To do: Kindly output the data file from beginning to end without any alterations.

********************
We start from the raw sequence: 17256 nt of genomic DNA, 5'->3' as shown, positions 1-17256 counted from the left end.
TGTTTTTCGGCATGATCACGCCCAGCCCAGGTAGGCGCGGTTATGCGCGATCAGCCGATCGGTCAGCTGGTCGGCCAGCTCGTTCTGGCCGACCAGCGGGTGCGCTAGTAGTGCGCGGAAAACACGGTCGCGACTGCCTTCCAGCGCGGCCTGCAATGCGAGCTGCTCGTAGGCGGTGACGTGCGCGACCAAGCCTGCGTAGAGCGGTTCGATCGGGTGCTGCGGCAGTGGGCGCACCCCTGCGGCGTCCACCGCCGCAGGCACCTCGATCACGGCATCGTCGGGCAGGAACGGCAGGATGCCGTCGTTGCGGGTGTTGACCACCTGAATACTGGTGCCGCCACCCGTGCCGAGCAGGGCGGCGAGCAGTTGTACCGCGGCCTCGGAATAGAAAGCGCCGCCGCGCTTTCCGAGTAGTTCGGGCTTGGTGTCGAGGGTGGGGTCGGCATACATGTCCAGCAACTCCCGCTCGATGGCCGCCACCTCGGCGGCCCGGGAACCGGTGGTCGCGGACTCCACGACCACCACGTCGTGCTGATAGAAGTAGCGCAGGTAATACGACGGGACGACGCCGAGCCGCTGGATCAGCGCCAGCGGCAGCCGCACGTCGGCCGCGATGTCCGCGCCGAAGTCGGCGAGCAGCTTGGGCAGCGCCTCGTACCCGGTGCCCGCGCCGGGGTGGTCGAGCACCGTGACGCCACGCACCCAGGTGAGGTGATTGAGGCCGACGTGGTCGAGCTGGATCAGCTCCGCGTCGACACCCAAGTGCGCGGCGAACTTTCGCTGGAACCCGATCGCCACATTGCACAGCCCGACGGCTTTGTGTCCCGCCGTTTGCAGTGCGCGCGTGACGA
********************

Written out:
We start from the raw sequence: 17256 nt of genomic DNA, 5'->3' as shown, positions 1-17256 counted from the left end.
TGTTTTTCGGCATGATCACGCCCAGCCCAGGTAGGCGCGGTTATGCGCGATCAGCCGATCGGTCAGCTGGTCGGCCAGCTCGTTCTGGCCGACCAGCGGGTGCGCTAGTAGTGCGCGGAAAACACGGTCGCGACTGCCTTCCAGCGCGGCCTGCAATGCGAGCTGCTCGTAGGCGGTGACGTGCGCGACCAAGCCTGCGTAGAGCGGTTCGATCGGGTGCTGCGGCAGTGGGCGCACCCCTGCGGCGTCCACCGCCGCAGGCACCTCGATCACGGCATCGTCGGGCAGGAACGGCAGGATGCCGTCGTTGCGGGTGTTGACCACCTGAATACTGGTGCCGCCACCCGTGCCGAGCAGGGCGGCGAGCAGTTGTACCGCGGCCTCGGAATAGAAAGCGCCGCCGCGCTTTCCGAGTAGTTCGGGCTTGGTGTCGAGGGTGGGGTCGGCATACATGTCCAGCAACTCCCGCTCGATGGCCGCCACCTCGGCGGCCCGGGAACCGGTGGTCGCGGACTCCACGACCACCACGTCGTGCTGATAGAAGTAGCGCAGGTAATACGACGGGACGACGCCGAGCCGCTGGATCAGCGCCAGCGGCAGCCGCACGTCGGCCGCGATGTCCGCGCCGAAGTCGGCGAGCAGCTTGGGCAGCGCCTCGTACCCGGTGCCCGCGCCGGGGTGGTCGAGCACCGTGACGCCACGCACCCAGGTGAGGTGATTGAGGCCGACGTGGTCGAGCTGGATCAGCTCCGCGTCGACACCCAAGTGCGCGGCGAACTTTCGCTGGAACCCGATCGCCACATTGCACAGCCCGACGGCTTTGTGTCCCGCCGTTTGCAGTGCGCGCGTGACGA